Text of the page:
You should also be careful of wildlife if you’re driving on Skyline Drive; many accidents have occurred because of animals standing in the middle of the road, so just be aware, and let your friend in the passenger seat take the pictures.
Plan Your Visit
Shenandoah National Park does have entrance fees, however, the passes you’ll receive will be valid for seven days after purchase, so you can come and go as you please. These are Shenandoah’s fees:
- Single vehicle: $30
- Single motorcycle: $25
- Individual person: $15
- Annual pass: $50*
Many of Shenandoah’s visitors choose to camp inside the park; if this is your plan, be prepared to pay a camping fee on top of your entrance fee. If camping isn’t your style, Shenandoah has four lodges throughout the park where visitors can rent rooms. There are also several campgrounds for RVs, vans, and travel trailers.
Parking your car overnight on Skyline Drive is prohibited. You may, however, park at the visitors center before starting your hike. You can also pay the camping fee, set up camp at a campsite, and leave your car there if you’re planning on camping in the backcountry, where there are no roads.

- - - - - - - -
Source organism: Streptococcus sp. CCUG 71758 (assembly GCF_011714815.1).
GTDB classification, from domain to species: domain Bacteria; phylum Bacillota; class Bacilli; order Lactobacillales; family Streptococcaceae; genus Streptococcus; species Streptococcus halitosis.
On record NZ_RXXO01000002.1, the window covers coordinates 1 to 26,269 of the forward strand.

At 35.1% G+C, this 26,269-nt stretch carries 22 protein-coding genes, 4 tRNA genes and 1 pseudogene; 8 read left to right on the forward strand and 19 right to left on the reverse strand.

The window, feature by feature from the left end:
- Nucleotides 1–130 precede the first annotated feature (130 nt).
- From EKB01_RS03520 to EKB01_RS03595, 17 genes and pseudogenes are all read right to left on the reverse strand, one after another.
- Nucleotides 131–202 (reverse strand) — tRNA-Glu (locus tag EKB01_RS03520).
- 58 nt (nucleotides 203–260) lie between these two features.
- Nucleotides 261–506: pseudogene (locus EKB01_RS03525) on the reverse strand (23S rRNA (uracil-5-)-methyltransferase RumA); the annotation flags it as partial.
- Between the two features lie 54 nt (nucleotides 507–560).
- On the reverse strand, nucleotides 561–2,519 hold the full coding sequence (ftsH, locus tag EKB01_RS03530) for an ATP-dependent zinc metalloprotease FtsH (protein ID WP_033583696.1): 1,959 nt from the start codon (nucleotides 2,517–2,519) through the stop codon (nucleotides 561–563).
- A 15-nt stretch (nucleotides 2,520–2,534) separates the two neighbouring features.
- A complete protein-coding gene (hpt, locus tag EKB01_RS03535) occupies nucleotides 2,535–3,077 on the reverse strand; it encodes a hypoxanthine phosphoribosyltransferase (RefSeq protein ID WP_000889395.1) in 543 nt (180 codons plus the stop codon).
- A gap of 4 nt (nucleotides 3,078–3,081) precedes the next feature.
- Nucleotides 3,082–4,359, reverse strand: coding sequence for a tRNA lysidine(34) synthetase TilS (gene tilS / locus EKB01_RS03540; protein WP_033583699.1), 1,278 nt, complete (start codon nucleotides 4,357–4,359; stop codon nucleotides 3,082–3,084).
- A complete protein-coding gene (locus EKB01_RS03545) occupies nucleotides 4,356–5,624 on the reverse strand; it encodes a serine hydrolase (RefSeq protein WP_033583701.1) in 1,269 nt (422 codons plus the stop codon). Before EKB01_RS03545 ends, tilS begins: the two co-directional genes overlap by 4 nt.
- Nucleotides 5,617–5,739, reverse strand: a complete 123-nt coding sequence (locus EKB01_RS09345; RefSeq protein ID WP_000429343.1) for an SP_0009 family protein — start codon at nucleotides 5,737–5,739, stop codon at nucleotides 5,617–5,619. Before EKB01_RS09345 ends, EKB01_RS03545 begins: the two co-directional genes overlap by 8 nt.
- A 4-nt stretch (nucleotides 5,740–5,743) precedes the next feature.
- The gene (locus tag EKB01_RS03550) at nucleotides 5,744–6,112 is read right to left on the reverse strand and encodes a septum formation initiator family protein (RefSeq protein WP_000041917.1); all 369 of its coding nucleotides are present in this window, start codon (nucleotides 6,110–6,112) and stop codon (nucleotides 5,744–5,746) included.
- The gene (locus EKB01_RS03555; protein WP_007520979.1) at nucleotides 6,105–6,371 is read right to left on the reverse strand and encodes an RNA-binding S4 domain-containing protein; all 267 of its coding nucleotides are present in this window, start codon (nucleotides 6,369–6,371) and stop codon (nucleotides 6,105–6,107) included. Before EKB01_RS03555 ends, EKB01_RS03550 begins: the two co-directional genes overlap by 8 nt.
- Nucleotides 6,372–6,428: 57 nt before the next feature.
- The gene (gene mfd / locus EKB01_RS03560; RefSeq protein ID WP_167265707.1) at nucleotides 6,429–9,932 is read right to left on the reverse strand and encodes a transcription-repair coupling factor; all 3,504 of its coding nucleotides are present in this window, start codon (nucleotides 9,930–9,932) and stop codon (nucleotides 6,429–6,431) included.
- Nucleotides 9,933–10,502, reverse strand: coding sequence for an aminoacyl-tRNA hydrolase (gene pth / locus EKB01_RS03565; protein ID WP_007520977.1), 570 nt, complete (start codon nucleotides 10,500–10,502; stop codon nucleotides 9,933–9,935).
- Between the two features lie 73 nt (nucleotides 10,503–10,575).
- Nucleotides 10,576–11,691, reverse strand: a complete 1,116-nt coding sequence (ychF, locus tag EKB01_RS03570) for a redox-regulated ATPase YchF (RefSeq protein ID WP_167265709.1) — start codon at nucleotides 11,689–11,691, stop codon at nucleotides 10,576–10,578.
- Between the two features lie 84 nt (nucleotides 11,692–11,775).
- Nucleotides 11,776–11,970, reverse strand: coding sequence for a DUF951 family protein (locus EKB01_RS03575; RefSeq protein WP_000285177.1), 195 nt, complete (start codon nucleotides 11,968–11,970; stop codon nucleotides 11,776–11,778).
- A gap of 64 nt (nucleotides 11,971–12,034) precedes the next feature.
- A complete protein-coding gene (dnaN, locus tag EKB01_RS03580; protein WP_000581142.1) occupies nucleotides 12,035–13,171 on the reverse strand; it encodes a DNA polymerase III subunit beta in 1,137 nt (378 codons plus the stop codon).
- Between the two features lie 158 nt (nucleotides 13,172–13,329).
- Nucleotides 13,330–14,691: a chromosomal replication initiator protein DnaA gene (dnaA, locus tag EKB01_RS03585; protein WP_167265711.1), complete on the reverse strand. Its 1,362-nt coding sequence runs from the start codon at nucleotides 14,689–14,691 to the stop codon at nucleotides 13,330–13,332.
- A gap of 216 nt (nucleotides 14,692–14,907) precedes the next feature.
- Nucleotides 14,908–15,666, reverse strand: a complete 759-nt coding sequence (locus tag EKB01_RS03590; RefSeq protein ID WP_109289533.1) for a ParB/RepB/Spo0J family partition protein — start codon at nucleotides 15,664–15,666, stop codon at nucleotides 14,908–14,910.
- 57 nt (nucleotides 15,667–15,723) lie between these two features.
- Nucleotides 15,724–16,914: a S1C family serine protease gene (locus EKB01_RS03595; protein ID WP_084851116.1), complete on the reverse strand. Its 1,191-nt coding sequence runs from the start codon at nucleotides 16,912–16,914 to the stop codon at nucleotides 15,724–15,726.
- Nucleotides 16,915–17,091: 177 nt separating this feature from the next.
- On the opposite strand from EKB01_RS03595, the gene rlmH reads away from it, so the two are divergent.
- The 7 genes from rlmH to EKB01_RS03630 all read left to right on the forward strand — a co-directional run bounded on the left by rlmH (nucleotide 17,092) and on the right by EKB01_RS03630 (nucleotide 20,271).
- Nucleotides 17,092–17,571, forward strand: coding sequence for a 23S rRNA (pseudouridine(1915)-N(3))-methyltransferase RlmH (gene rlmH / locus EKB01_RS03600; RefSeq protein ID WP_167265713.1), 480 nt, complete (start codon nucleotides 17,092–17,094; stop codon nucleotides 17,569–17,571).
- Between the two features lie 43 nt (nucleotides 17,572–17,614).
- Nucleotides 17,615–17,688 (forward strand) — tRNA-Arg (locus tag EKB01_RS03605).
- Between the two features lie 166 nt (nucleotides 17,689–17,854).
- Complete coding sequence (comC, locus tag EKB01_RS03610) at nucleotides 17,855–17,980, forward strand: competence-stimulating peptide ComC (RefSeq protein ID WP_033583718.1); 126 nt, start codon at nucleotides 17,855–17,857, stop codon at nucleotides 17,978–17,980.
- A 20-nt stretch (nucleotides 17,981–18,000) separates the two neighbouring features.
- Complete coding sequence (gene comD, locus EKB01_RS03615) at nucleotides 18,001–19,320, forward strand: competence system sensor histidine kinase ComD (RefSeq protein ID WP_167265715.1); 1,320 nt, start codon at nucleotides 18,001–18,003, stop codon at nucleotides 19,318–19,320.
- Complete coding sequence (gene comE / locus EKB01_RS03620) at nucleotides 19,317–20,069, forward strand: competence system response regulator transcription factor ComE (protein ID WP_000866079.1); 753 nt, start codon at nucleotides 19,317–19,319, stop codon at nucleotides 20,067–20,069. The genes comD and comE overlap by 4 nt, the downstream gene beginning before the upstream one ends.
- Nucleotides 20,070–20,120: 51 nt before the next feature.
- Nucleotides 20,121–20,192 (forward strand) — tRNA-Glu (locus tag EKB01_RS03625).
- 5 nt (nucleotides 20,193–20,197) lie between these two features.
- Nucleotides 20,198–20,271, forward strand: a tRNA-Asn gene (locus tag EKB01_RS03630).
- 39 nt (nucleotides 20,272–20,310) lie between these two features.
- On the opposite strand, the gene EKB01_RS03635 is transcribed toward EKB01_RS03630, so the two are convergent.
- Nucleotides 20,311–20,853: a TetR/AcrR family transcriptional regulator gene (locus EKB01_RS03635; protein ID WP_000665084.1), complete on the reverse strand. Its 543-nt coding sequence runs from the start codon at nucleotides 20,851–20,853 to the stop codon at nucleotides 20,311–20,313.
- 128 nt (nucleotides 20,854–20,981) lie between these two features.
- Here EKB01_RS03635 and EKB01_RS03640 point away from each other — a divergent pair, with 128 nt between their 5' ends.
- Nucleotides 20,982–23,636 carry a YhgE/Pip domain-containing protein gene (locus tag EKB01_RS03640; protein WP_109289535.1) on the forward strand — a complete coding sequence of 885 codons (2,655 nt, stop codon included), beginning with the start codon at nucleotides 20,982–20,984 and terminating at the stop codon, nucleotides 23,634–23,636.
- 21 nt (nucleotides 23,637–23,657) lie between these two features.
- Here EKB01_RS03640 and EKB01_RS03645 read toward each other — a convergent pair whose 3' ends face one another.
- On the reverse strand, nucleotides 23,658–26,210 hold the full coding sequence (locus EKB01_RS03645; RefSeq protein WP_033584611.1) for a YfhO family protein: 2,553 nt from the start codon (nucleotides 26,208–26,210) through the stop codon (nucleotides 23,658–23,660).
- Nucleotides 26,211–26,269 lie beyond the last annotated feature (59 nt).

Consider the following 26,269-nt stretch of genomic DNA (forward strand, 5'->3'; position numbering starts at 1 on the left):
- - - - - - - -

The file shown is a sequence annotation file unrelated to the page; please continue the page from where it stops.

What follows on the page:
*(Every visitor to Shenandoah has the option to purchase an annual Shenandoah-specific pass or a National Parks Service pass that grants them admission to any U.S. National Park.)
Why Is Shenandoah National Park Worth Visiting?
Shenandoah National Park is worth visiting because of its unique backcountry camping experience in such an accessible location. Not many parks have the flexibility that Shenandoah has; you can do both chill and strenuous activities, it’s your pick!
Whether you just want to drive and look at all the pretty fall colors or plan a full backcountry hike, Shenandoah has a versatile experience waiting for you.